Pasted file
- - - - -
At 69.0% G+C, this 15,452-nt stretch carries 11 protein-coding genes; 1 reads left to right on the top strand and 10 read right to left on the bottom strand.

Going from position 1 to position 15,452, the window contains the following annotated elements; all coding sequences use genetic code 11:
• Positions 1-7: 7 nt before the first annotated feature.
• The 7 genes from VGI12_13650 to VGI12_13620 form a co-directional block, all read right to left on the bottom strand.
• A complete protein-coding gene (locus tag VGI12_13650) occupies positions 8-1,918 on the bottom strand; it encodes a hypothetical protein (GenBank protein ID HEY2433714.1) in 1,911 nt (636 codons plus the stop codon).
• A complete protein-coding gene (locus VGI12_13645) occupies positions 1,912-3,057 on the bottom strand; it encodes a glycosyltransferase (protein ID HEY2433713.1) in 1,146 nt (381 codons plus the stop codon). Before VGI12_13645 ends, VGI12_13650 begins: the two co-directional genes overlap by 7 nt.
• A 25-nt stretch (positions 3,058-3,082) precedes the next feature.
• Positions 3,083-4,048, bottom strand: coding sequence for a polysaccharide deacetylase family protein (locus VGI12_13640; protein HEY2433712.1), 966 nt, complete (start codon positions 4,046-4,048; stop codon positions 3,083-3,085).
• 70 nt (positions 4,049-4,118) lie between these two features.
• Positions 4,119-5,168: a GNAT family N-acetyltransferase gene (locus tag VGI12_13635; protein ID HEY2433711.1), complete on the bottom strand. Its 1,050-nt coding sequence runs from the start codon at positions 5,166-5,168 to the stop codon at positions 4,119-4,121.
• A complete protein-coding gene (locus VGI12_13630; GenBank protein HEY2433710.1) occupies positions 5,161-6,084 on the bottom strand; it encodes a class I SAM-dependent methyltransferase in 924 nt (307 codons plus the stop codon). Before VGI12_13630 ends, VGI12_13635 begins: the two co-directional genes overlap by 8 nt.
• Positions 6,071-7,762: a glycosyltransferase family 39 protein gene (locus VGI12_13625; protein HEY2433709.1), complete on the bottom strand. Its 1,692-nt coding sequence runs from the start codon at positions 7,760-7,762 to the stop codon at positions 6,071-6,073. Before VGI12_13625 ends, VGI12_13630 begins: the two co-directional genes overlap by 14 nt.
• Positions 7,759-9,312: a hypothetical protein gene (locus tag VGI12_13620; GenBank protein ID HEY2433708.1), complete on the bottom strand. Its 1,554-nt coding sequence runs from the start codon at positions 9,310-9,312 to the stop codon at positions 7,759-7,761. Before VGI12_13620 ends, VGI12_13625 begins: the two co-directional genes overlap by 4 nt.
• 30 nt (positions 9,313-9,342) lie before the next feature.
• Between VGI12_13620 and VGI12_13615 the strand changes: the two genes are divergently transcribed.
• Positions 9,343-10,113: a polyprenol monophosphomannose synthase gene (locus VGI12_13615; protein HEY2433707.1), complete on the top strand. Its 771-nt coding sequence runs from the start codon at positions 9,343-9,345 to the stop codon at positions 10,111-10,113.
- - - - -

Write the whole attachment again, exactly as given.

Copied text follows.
At 69.0% G+C, this 15,452-nt stretch carries 11 protein-coding genes; 1 reads left to right on the top strand and 10 read right to left on the bottom strand.

Going from position 1 to position 15,452, the window contains the following annotated elements; all coding sequences use genetic code 11:
• Positions 1-7: 7 nt before the first annotated feature.
• The 7 genes from VGI12_13650 to VGI12_13620 form a co-directional block, all read right to left on the bottom strand.
• A complete protein-coding gene (locus tag VGI12_13650) occupies positions 8-1,918 on the bottom strand; it encodes a hypothetical protein (GenBank protein ID HEY2433714.1) in 1,911 nt (636 codons plus the stop codon).
• A complete protein-coding gene (locus VGI12_13645) occupies positions 1,912-3,057 on the bottom strand; it encodes a glycosyltransferase (protein ID HEY2433713.1) in 1,146 nt (381 codons plus the stop codon). Before VGI12_13645 ends, VGI12_13650 begins: the two co-directional genes overlap by 7 nt.
• A 25-nt stretch (positions 3,058-3,082) precedes the next feature.
• Positions 3,083-4,048, bottom strand: coding sequence for a polysaccharide deacetylase family protein (locus VGI12_13640; protein HEY2433712.1), 966 nt, complete (start codon positions 4,046-4,048; stop codon positions 3,083-3,085).
• 70 nt (positions 4,049-4,118) lie between these two features.
• Positions 4,119-5,168: a GNAT family N-acetyltransferase gene (locus tag VGI12_13635; protein ID HEY2433711.1), complete on the bottom strand. Its 1,050-nt coding sequence runs from the start codon at positions 5,166-5,168 to the stop codon at positions 4,119-4,121.
• A complete protein-coding gene (locus VGI12_13630; GenBank protein HEY2433710.1) occupies positions 5,161-6,084 on the bottom strand; it encodes a class I SAM-dependent methyltransferase in 924 nt (307 codons plus the stop codon). Before VGI12_13630 ends, VGI12_13635 begins: the two co-directional genes overlap by 8 nt.
• Positions 6,071-7,762: a glycosyltransferase family 39 protein gene (locus VGI12_13625; protein HEY2433709.1), complete on the bottom strand. Its 1,692-nt coding sequence runs from the start codon at positions 7,760-7,762 to the stop codon at positions 6,071-6,073. Before VGI12_13625 ends, VGI12_13630 begins: the two co-directional genes overlap by 14 nt.
• Positions 7,759-9,312: a hypothetical protein gene (locus tag VGI12_13620; GenBank protein ID HEY2433708.1), complete on the bottom strand. Its 1,554-nt coding sequence runs from the start codon at positions 9,310-9,312 to the stop codon at positions 7,759-7,761. Before VGI12_13620 ends, VGI12_13625 begins: the two co-directional genes overlap by 4 nt.
• 30 nt (positions 9,313-9,342) lie before the next feature.
• Between VGI12_13620 and VGI12_13615 the strand changes: the two genes are divergently transcribed.
• Positions 9,343-10,113: a polyprenol monophosphomannose synthase gene (locus VGI12_13615; protein HEY2433707.1), complete on the top strand. Its 771-nt coding sequence runs from the start codon at positions 9,343-9,345 to the stop codon at positions 10,111-10,113.